The United States military has announced it will conduct interviews with service members about the events leading up to a deadly suicide bombing near Kabul’s airport in August 2021, when the country was withdrawing its troops from Afghanistan.
On Friday, the Pentagon’s Central Command said that it would interview about two dozen people about the explosion that killed 170 Afghans and 13 US service members. But it emphasised it would not reopen its investigation into the bombing.
Keep readinglist of 3 items
“The purpose of these interviews is to ensure we do our due diligence with the new information that has come to light, that the relevant voices are fully heard and that we take those accounts and examine them seriously and thoroughly so the facts are laid bare,” Central Command spokesperson Michael Lawhorn said in a statement.
The bombing created widespread bloodshed during the final days of the US withdrawal, which marked the end of its long-running war in Afghanistan.
Crowds of Afghans had gathered at Hamid Karzai International Airport in Kabul in an effort to leave the country, after the Taliban overthrew the US-backed government and captured the city.
But on the afternoon of August 26, 2021, as civilians thronged around the airport’s Abbey Gate, a suicide bomber is believed to have detonated a belt containing explosives.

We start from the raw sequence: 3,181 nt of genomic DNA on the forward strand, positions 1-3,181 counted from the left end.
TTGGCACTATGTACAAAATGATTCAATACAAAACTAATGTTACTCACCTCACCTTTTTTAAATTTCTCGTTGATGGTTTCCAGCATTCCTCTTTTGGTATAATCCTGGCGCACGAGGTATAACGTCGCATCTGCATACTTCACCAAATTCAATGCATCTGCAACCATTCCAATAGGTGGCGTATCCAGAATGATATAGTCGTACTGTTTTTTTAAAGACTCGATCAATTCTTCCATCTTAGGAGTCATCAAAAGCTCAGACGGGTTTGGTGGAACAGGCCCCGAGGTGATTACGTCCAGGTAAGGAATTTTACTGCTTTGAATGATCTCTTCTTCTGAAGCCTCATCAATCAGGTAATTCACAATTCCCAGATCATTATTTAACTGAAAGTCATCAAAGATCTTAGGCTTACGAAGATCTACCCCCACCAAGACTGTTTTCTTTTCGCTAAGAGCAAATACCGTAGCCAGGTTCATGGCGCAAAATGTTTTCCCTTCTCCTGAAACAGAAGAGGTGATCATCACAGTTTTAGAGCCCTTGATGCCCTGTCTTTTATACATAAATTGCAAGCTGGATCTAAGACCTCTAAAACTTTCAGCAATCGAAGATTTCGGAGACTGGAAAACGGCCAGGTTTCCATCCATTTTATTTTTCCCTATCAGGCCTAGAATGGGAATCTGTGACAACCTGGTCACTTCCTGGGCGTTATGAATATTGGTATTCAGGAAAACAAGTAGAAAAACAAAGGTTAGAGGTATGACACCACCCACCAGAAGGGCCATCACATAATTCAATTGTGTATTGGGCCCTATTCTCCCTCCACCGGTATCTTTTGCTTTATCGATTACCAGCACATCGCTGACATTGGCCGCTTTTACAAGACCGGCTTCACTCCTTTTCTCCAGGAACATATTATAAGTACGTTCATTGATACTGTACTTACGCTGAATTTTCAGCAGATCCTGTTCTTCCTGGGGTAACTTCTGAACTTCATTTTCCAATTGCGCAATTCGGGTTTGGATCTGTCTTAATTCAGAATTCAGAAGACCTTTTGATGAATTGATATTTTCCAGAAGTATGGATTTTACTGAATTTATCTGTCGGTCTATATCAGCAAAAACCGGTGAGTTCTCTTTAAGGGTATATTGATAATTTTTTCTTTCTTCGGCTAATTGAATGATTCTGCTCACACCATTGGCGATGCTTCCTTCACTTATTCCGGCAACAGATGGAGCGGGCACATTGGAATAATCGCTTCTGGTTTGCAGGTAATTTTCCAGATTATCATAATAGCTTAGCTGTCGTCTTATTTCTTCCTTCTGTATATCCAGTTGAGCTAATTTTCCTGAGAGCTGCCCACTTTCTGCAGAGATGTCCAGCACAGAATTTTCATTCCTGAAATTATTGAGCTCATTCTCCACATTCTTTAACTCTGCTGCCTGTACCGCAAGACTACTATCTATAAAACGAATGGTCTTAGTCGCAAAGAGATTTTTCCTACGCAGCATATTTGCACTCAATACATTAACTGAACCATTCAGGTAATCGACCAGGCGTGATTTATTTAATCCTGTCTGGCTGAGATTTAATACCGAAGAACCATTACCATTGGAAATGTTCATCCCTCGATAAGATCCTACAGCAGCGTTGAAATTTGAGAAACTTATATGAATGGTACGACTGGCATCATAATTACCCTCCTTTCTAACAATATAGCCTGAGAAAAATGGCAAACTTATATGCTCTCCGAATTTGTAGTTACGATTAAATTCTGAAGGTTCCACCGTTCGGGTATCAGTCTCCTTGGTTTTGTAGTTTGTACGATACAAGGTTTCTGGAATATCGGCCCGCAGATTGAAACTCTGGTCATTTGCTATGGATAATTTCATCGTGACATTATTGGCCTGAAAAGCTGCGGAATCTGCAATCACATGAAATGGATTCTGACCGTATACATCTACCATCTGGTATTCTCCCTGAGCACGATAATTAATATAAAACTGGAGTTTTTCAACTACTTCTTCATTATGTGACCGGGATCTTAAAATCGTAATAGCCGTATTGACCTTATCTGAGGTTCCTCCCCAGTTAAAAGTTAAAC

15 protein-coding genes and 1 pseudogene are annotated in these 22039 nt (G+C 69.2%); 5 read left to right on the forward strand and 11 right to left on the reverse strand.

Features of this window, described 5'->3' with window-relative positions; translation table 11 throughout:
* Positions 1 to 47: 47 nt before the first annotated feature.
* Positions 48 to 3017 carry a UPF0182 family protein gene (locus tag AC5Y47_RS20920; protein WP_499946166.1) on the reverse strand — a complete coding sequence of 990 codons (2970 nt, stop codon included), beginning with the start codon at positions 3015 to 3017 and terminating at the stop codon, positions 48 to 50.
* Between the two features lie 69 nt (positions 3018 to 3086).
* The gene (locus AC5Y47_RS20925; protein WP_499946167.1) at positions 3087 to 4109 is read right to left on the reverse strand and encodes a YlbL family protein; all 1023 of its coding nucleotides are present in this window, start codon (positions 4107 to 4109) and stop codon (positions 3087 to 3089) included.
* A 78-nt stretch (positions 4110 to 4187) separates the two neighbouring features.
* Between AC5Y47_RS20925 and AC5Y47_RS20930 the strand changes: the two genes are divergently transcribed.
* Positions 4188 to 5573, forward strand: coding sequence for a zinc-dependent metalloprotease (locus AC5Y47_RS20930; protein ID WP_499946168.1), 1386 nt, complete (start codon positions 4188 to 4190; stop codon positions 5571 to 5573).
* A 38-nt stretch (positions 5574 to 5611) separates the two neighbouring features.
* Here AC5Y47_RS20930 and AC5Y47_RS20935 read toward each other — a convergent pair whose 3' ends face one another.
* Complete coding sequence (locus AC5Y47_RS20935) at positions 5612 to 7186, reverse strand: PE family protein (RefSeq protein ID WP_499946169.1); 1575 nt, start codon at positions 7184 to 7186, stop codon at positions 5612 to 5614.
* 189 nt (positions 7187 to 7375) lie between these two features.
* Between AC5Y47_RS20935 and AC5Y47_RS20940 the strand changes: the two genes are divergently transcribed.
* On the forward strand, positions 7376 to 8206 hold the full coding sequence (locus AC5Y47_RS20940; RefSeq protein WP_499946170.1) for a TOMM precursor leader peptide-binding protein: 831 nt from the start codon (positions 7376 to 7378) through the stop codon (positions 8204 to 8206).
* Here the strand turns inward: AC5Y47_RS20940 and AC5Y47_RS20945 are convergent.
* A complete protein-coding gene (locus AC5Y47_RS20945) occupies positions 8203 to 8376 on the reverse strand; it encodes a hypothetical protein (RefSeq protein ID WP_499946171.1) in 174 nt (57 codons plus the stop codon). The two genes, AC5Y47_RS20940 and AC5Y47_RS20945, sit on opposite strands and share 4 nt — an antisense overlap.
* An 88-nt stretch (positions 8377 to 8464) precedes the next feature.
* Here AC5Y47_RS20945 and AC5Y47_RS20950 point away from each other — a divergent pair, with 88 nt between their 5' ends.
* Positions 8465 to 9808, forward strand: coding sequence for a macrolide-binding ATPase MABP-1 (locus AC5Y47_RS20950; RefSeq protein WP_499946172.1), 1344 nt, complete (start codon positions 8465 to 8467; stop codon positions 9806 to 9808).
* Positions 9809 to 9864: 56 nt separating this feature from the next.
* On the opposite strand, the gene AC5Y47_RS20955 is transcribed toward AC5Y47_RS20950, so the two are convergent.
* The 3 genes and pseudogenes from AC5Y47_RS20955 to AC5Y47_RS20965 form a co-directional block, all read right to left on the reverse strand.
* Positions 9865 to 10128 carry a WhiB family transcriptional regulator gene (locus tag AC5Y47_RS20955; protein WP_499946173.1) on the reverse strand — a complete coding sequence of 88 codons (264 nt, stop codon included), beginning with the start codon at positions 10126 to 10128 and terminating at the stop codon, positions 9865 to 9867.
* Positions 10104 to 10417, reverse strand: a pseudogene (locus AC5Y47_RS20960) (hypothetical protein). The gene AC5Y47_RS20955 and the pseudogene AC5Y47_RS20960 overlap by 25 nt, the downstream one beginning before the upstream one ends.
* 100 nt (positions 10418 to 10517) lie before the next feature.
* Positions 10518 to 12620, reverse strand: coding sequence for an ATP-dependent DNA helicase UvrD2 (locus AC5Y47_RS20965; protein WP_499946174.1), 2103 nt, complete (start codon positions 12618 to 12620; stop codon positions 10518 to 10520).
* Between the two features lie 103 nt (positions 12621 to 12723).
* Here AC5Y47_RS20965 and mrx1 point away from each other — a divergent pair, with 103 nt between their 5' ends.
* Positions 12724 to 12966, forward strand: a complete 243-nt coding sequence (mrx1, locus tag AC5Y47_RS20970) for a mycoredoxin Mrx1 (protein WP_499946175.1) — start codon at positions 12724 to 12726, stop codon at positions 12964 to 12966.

The bombing — and the military’s response to it — has heightened criticism that the US withdrawal from Afghanistan was chaotic and haphazard. Questions have also arisen about whether the US could have done more to prevent the bombing.
At least one former service member injured in the blast has previously stated that the military never interviewed him about the events of that day, and he expressed his belief that the bombing was preventable.
Others have pointed to the US’s botched response to the bombing: A US drone strike in Kabul, several days afterwards, also killed 10 innocent people, including seven children.
An investigation by US Central Command concluded in November 2021 that the airport attack “was not preventable at the tactical level without degrading the mission to maximise the number of evacuees”.
However, former Marine Sergeant Tyler Vargas-Andrews told a Congressional hearing in March that members of the military had been given a description of a group of men planning on carrying out an attack but had received no response from above.
More than two years after the withdrawal, many Afghans seeking refuge from the Taliban remain in limbo, with few options for escape.
Afghans who assisted the US military may be eligible for Special Immigrant Visas in the US, but the system for processing applications has experienced severe backlogs. Critics also say too few immigration options exist for Afghans who worked with the US in other ways, a fact that could leave them in danger under Taliban rule.